exhibit display

  • Interested in women and the Blues? Entering the word "blues" in the American Treasures search box will bring you Carl Van Vechten's photograph of the "Empress of the Blues," Bessie Smith, and a manuscript score of Smith's "Wasted Life Blues." Searching on "Bessie Smith" gives you the same result.

Keyword searches using the search box in American Treasures can be a hit-or-miss process. The same searches will also yield different results over time as the content of the American Treasures exhibition changes.

Research Centers as Exhibition Sources

Library of Congress online exhibitions frequently serve to highlight other activities of the Library of Congress, such as special acquisitions and publishing projects. Such exhibitions may be presented through the Web pages of the sponsoring units as well as the Exhibitions page. A sampling of such offerings includes the following.

Prints and Photographs Division

The Library's Prints and Photographs Division, with nearly fourteen million images in its collections, is an indispensable source for exhibition items (especially photographs, posters, prints, cartoon and architectural drawings) at the Library of Congress and a primary resource for those planning exhibitions on women at their own institutions (see Prints and Photographs Division section of the Research Guide). The Prints and Photographs Reading Room home page includes a link to Exhibits and Exhibit Loans.

Among its other activities, the Caroline and Erwin Swann Fund for Caricature and Cartoon administered by the Prints and Photographs Division supports an ongoing series of exhibitions of caricature and cartoon in a gallery bearing its name (see the Caroline and Erwin Swann Foundation Home Page for a list of these exhibits).

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Mother and child at Okeechobee migratory labor camp, Belle Glade, Florida. Marion Post Wolcott. 1940. Prints and Photographs Division

exhibit display

Among online photographic exhibits you will find When They Were Young: A Photographic Retrospective of Childhood, which opened in conjunction with the publication of a companion book, When They Were Young by Robert Coles, and draws extensively on Coles's text. It has both an Object Checklist and an internal search mechanism (see the search box). Among its black-and-white and sepia images you will find girls of all descriptions, as well as mother-and-child scenes. The exhibit features work by female photographers Toni Frissell, Emily and Lillian Selby, Florence Ward, Suzanne Szasz, Dorothea Lange, Marion Post Wolcott and Frances Benjamin Johnston, as well photographs of girlhood by male photographers Lewis Hine, Edward Curtis, Clarence White, Alan Lomax, Russell Lee, Jack Delano and others.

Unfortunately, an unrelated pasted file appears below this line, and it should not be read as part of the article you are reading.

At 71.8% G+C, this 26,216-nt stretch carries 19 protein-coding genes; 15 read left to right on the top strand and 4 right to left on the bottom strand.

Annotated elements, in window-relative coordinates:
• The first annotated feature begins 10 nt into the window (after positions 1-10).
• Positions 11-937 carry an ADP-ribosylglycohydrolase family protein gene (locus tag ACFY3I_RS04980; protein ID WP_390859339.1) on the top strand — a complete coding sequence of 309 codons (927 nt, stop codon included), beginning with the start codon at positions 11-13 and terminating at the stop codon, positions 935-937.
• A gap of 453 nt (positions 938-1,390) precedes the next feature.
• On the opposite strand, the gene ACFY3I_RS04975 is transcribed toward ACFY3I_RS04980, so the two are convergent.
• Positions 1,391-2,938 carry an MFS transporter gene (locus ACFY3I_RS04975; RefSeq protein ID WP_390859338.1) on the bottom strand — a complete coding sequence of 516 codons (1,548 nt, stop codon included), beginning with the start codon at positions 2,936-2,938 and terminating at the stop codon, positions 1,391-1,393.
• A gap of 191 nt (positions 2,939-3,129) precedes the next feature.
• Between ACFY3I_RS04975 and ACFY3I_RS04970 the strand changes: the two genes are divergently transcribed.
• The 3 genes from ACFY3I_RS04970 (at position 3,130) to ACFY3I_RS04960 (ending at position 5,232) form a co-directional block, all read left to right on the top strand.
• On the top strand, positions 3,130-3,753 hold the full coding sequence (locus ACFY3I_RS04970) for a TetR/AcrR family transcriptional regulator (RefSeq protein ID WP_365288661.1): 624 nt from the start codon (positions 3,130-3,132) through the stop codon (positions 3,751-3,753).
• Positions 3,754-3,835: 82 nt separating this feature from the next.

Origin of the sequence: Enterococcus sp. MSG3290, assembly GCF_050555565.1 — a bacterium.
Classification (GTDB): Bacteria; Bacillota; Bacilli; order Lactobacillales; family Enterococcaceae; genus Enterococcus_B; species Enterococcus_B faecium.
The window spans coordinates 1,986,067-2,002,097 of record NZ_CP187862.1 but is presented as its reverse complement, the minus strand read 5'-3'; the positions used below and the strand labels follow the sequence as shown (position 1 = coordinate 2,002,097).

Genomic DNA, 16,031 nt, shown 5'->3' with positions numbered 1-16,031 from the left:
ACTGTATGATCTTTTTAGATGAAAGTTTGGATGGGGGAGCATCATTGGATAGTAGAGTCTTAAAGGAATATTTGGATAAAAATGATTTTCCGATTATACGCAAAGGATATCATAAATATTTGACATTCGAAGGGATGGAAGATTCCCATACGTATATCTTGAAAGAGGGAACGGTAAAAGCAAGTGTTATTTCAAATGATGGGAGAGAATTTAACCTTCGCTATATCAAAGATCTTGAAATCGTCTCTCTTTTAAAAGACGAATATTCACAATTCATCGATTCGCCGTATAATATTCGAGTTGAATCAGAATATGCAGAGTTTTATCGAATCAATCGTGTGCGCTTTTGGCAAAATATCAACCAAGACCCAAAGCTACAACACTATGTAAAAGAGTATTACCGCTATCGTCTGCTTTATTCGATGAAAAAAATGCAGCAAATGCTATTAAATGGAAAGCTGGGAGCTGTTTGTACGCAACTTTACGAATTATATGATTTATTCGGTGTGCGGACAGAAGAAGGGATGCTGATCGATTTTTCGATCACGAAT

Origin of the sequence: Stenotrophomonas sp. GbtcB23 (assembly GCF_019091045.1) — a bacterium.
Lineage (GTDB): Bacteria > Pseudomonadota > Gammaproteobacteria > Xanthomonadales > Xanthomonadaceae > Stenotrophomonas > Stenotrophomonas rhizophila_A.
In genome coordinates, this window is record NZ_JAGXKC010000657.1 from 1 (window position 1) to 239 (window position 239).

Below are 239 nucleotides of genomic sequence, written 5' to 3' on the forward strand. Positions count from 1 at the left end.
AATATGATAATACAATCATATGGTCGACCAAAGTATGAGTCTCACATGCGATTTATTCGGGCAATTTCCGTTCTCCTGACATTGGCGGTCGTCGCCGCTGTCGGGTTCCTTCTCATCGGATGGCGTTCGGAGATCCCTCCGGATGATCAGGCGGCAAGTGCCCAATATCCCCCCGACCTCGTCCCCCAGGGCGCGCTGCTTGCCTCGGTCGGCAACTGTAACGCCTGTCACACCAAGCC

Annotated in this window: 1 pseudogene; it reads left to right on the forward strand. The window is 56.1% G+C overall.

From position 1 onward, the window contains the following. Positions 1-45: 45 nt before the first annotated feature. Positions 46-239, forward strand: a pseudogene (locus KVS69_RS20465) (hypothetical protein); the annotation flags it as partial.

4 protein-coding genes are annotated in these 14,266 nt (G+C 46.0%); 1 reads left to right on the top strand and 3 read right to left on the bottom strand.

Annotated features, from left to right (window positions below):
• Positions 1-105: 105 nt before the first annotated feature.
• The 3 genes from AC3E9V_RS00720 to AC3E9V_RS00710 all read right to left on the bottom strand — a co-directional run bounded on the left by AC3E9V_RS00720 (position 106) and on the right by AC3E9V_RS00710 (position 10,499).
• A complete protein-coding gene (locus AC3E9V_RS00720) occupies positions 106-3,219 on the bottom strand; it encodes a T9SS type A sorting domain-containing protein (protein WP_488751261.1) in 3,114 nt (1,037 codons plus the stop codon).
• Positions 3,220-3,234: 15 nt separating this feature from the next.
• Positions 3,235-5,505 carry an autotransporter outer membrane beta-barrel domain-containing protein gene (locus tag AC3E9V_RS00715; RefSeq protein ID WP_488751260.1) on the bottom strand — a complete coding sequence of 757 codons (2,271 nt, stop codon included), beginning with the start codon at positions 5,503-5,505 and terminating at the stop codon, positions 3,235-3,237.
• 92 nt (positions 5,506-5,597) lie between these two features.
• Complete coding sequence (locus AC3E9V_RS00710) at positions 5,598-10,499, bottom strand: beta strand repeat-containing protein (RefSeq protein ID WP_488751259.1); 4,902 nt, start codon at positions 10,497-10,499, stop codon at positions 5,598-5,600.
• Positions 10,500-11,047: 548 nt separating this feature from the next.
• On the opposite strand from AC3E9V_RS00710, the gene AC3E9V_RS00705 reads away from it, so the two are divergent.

American Folklife Center
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Web of Life quilt by Sherri Wood/United Church of Chapel Hill Quilters. 1996 North Carolina State Winner. Lands' End All-American Quilt Contest Collection. American Folklife Center.
exhibit display

Quilts and Quiltmaking is an example of an American Memory site that contains a online exhibition as well as information about collections. Within the site you will find The Land's End All-American Quilt Contest, a special illustrated presentation by Laurel Horton that provides links to prize-winning quilts made by women. These can also be displayed in gallery-image format, making your computer monitor into a virtually exhibition wall. You can also browse through the site using the names of individual quilt makers, which displays each prize-winner's quilts one by one.

Members of Congress and individuals across the nation were involved celebrating the Library of Congress Bicentennial in 2000 and simultaneously recognizing America's richly diverse culture through the Local Legacies project. For more than a year, Local Legacies teams documented the creative arts, crafts, and customs representing traditional community life. Photographs, written reports, sound and video recordings, newspaper clippings, posters, and other materials from close to a thousand Local Legacies projects have been sent to the Library to become a permanent part of the collection of the American Folklife Center. A selection of materials can be viewed through the Local Legacies Project Listing.

The American Folklife Center's September 11, 2001, Documentary Project is reflected in Witness and Response: September 11 Acquisitions at the Library of Congress, which features acquisition information from several different divisions of the Library and highlights individual items by and about men and women, boys and girls, including an artwork entitled "God Bless America" by Sara Deathridge, a third grader at Sequoyah Elementary School in Knoxville, Tennessee.

Participate in the Exhibitions Survey

When you spend time searching, viewing, and enjoying the Web Exhibitions, please give the Exhibitions staff your evaluation of your experience through the Library of Congress Exhibitions Online Survey.